Radial Head Fracture: Symptoms, Causes, Treatment-Splint, Electrotherapy, NSAIDs
The forearm is made up of 2 bones, radius and ulna. A break or fracture in the long bone radius is known as radial head fracture. The radial head is located below the elbow joint. Athletes commonly suffer from such fractures. The common cause of such fractures is a fall on outstretched hands putting undue stress on radius and radial head. When this stress increases to a point where the bone cannot bear the pressure, then a break or fracture occurs. Athletes commonly suffer from such fractures occurring around elbow, although other individuals can also have a radial head fracture due to direct trauma or in combination with other injuries such as a sprain, wrist or elbow dislocations and fractures of other bones like the ulna or humerus. Usually, these fractures are not displaced, i.e. there is a break in the bone, but the bone fragment is not detached from the bone. Such fractures are easily treatable and heal faster and most of the times do not require surgery.
Radial head fracture usually is not obvious on x-ray. They can be seen after healing has started. Radial head fracture commonly occurs with elbow dislocations. About 10% of elbow dislocations involve a radial head fracture. For non-displaced fractures, mobilization with a cast or splinting is done. Surgery is required for displaced fractures.
Symptoms of Radial Head Fracture
- Immediate and acute pain at the elbow and the forearm.
- Swelling may be present.
- Bruising may be present.
- Pain upon movements.
- Difficulty and pain upon weight bearing.
- Patient has difficulty in performing movements such as bending or straightening the elbow and rotating the arm.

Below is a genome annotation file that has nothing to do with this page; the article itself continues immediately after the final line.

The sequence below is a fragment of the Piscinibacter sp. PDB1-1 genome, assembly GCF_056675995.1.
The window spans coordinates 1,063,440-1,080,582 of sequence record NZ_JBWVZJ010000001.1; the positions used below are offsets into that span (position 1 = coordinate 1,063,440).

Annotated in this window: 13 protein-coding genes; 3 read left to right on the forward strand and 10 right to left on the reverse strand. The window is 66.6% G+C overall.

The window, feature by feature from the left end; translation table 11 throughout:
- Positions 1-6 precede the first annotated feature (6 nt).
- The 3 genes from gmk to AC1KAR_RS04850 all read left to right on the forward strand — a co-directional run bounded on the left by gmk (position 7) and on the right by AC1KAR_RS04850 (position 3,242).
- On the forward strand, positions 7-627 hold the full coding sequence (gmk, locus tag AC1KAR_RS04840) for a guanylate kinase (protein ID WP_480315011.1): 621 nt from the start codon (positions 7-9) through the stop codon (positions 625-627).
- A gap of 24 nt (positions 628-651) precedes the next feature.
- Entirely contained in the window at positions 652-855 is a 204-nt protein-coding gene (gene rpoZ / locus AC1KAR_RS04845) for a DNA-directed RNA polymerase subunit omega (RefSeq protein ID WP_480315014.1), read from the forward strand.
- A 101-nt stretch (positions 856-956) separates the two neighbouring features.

- In case of severe and displaced radial head fracture, the elbow may appear crooked in shape.
- Numbness and tingling may be present.
Causes of Radial Head Fracture
- Falling onto an outstretched arm.
- Forceful weight bearing on the elbow.
- Direct trauma or injury to the elbow.
Treatment of Radial Head Fracture
Treatment depends on the severity of the fracture, whether it is displaced or not.
- In case of a grade 1 fracture which has no displacement, immobilization along with splint is sufficient for healing. After healing, mobility exercises can be started.
- Soft tissue massage helps in promoting the healing process.
- Electrotherapy treatment such as ultrasound can also be done.
- NSAIDs such as ibuprofen and naproxen can be given for pain relief.
- In case of a displaced fracture, surgery may be required to fix the bone fragments back in place using plates or screws.
- If the bone has fractured into multiple fragments, then these fragments may be removed altogether.
- Rest should be taken from aggravating activities.
- After the healing, patient should return to activities gradually.
- After the fracture has healed, patient should start a rehab program comprising of stretching and strengthening exercises to regain mobility, flexibility and range of motion of the elbow and arm.